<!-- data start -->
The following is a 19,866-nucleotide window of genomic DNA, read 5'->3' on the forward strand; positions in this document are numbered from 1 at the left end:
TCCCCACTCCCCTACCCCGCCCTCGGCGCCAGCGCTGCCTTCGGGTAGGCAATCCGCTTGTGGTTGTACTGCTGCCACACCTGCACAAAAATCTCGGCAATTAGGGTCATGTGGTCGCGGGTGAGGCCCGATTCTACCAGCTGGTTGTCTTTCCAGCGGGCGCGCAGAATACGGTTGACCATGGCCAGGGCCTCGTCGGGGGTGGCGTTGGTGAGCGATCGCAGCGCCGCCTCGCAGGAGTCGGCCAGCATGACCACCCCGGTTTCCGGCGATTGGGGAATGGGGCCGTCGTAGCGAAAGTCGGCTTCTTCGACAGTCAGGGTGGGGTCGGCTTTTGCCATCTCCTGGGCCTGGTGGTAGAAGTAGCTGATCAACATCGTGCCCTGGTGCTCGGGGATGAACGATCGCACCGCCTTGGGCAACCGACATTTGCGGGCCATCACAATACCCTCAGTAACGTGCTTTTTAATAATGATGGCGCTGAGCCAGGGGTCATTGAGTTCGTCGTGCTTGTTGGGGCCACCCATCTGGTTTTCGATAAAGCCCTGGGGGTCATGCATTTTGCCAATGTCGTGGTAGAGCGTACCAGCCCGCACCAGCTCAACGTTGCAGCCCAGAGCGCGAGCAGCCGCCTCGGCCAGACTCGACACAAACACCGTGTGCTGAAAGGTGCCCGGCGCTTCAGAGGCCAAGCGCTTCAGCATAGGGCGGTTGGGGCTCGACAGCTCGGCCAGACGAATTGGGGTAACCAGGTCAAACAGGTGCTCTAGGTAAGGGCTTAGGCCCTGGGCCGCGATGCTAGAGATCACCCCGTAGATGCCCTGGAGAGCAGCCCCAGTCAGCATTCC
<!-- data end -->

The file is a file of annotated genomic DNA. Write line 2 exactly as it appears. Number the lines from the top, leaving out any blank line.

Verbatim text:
TCCCCACTCCCCTACCCCGCCCTCGGCGCCAGCGCTGCCTTCGGGTAGGCAATCCGCTTGTGGTTGTACTGCTGCCACACCTGCACAAAAATCTCGGCAATTAGGGTCATGTGGTCGCGGGTGAGGCCCGATTCTACCAGCTGGTTGTCTTTCCAGCGGGCGCGCAGAATACGGTTGACCATGGCCAGGGCCTCGTCGGGGGTGGCGTTGGTGAGCGATCGCAGCGCCGCCTCGCAGGAGTCGGCCAGCATGACCACCCCGGTTTCCGGCGATTGGGGAATGGGGCCGTCGTAGCGAAAGTCGGCTTCTTCGACAGTCAGGGTGGGGTCGGCTTTTGCCATCTCCTGGGCCTGGTGGTAGAAGTAGCTGATCAACATCGTGCCCTGGTGCTCGGGGATGAACGATCGCACCGCCTTGGGCAACCGACATTTGCGGGCCATCACAATACCCTCAGTAACGTGCTTTTTAATAATGATGGCGCTGAGCCAGGGGTCATTGAGTTCGTCGTGCTTGTTGGGGCCACCCATCTGGTTTTCGATAAAGCCCTGGGGGTCATGCATTTTGCCAATGTCGTGGTAGAGCGTACCAGCCCGCACCAGCTCAACGTTGCAGCCCAGAGCGCGAGCAGCCGCCTCGGCCAGACTCGACACAAACACCGTGTGCTGAAAGGTGCCCGGCGCTTCAGAGGCCAAGCGCTTCAGCATAGGGCGGTTGGGGCTCGACAGCTCGGCCAGACGAATTGGGGTAACCAGGTCAAACAGGTGCTCTAGGTAAGGGCTTAGGCCCTGGGCCGCGATGCTAGAGATCACCCCGTAGATGCCCTGGAGAGCAGCCCCAGTCAGCATTCC